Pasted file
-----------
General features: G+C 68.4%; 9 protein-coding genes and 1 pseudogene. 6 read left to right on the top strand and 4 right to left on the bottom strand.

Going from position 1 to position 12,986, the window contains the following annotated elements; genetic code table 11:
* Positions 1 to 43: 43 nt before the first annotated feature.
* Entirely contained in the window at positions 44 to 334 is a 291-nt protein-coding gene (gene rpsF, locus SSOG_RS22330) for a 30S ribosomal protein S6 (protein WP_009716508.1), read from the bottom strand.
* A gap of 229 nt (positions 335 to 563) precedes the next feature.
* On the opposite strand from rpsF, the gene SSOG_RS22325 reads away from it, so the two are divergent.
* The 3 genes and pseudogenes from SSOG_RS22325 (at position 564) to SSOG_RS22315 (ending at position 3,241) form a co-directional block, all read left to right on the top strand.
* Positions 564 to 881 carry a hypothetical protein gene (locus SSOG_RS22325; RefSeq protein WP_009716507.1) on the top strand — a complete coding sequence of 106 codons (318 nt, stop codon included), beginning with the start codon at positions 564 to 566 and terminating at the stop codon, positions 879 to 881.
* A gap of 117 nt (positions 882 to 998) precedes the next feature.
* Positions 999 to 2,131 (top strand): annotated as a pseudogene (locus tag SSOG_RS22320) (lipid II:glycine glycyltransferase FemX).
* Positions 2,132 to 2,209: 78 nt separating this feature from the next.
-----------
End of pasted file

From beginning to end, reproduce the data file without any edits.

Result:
General features: G+C 68.4%; 9 protein-coding genes and 1 pseudogene. 6 read left to right on the top strand and 4 right to left on the bottom strand.

Going from position 1 to position 12,986, the window contains the following annotated elements; genetic code table 11:
* Positions 1 to 43: 43 nt before the first annotated feature.
* Entirely contained in the window at positions 44 to 334 is a 291-nt protein-coding gene (gene rpsF, locus SSOG_RS22330) for a 30S ribosomal protein S6 (protein WP_009716508.1), read from the bottom strand.
* A gap of 229 nt (positions 335 to 563) precedes the next feature.
* On the opposite strand from rpsF, the gene SSOG_RS22325 reads away from it, so the two are divergent.
* The 3 genes and pseudogenes from SSOG_RS22325 (at position 564) to SSOG_RS22315 (ending at position 3,241) form a co-directional block, all read left to right on the top strand.
* Positions 564 to 881 carry a hypothetical protein gene (locus SSOG_RS22325; RefSeq protein WP_009716507.1) on the top strand — a complete coding sequence of 106 codons (318 nt, stop codon included), beginning with the start codon at positions 564 to 566 and terminating at the stop codon, positions 879 to 881.
* A gap of 117 nt (positions 882 to 998) precedes the next feature.
* Positions 999 to 2,131 (top strand): annotated as a pseudogene (locus tag SSOG_RS22320) (lipid II:glycine glycyltransferase FemX).
* Positions 2,132 to 2,209: 78 nt separating this feature from the next.